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Excerpt from Oral History Interview with Margaret Carter, October 25, 1975. Interview A-0309-1. Southern Oral History Program Collection (#4007) See Entire Interview >>

Impressions of black voting habits

Carter describes how she believed the African American community had voted during the mid-twentieth century.

Citing this Excerpt

Oral History Interview with Margaret Carter, October 25, 1975. Interview A-0309-1. Southern Oral History Program Collection (#4007) in the Southern Oral History Program Collection, Southern Historical Collection, Wilson Library, University of North Carolina at Chapel Hill.

Full Text of the Excerpt

CHANDLER DAVIDSON:
Was there a fairly sharp increase after the white primary decision?
MARGARET CARTER:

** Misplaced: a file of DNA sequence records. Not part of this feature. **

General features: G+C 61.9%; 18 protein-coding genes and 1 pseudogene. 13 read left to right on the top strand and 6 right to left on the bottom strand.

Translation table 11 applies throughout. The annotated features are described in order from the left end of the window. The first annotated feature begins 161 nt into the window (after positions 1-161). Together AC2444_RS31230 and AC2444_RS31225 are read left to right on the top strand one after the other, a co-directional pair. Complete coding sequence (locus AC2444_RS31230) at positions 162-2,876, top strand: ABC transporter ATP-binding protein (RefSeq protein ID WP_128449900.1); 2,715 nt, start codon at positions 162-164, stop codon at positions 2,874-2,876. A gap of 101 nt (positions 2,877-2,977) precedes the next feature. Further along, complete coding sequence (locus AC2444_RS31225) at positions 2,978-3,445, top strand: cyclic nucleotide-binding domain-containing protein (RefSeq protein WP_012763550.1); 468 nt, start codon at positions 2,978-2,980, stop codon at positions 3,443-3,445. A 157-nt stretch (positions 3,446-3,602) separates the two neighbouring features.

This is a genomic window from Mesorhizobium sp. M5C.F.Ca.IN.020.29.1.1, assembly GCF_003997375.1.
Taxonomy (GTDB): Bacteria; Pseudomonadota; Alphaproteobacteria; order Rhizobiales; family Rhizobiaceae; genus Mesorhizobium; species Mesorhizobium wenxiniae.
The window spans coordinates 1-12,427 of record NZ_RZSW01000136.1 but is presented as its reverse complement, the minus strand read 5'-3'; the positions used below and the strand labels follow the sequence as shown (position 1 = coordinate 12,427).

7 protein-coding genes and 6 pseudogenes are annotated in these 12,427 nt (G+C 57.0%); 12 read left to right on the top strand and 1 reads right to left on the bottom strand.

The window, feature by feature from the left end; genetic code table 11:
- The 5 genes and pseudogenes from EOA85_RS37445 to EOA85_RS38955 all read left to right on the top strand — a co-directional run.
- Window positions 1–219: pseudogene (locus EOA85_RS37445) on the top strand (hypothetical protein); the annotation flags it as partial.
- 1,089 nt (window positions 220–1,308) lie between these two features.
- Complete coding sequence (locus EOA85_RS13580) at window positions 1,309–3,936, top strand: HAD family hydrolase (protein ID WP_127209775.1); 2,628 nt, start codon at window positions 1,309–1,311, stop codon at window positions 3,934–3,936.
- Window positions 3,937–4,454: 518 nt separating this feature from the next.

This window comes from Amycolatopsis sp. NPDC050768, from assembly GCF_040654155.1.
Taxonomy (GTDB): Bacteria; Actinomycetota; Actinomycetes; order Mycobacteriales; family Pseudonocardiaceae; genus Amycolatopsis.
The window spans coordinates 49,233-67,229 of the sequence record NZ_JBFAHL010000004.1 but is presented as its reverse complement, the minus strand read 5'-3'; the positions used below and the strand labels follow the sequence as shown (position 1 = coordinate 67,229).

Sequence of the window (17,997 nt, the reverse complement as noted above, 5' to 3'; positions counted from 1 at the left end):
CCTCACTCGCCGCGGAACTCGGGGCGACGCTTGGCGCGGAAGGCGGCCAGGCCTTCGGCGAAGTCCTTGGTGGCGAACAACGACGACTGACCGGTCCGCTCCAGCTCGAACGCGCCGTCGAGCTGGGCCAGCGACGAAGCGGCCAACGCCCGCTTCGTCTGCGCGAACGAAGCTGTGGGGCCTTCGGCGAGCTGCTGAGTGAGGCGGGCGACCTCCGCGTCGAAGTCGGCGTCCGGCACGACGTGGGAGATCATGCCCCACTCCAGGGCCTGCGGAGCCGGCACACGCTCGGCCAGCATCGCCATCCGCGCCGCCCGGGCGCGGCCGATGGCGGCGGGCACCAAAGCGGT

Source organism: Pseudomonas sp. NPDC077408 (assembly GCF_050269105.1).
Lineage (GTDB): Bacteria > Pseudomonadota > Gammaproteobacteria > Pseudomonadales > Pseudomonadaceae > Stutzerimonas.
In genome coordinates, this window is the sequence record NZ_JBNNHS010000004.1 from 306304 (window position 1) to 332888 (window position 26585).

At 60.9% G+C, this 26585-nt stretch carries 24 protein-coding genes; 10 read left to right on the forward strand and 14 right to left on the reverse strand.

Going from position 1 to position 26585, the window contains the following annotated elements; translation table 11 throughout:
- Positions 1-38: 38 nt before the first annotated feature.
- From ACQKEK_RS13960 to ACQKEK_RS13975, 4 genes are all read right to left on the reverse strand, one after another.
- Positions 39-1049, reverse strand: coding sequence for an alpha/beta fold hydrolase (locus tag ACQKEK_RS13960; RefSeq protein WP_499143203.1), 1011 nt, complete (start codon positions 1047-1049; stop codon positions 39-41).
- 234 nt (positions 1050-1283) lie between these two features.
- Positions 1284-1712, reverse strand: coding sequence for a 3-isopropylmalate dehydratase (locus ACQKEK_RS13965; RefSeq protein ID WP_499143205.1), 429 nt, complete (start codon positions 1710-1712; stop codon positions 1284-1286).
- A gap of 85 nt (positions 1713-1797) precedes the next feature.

Yes, with the white primary decision, blacks became interested in at least becoming Democratic precinct chairmen in the precincts they dominated, because they didn't understand too much about, say, the difference between Dr. Hammond and Mr. Jarvis, but they could understand, because they could listen to the radio, the difference between Roosevelt and his detractors and they very much wanted to support Roosevelt.
CHANDLER DAVIDSON:
What was the reason for their not being able to clearly understand the issues in city government?
MARGARET CARTER:
Well, they could be confused much more easily when you had only one newspaper and the newspaper also owned the local radio station, than on national issues.
CHANDLER DAVIDSON:
Does Ft. Worth have non-partisan municipal elections?
MARGARET CARTER:
Yes.
CHANDLER DAVIDSON:
Do you think that had any influence on the tendency to be confused?
MARGARET CARTER:
Yes. It was only very occasionally that any slates of candidates ran for city offices, so there were just individuals that they had to select and that was beyond them. It wasn't just that there were several unsavory characters in control, but that the ministers were pretty venal and they were able to get some participation from their congregations, which they controlled. They probably didn't understand the issues either, or maybe we didn't understand the issues.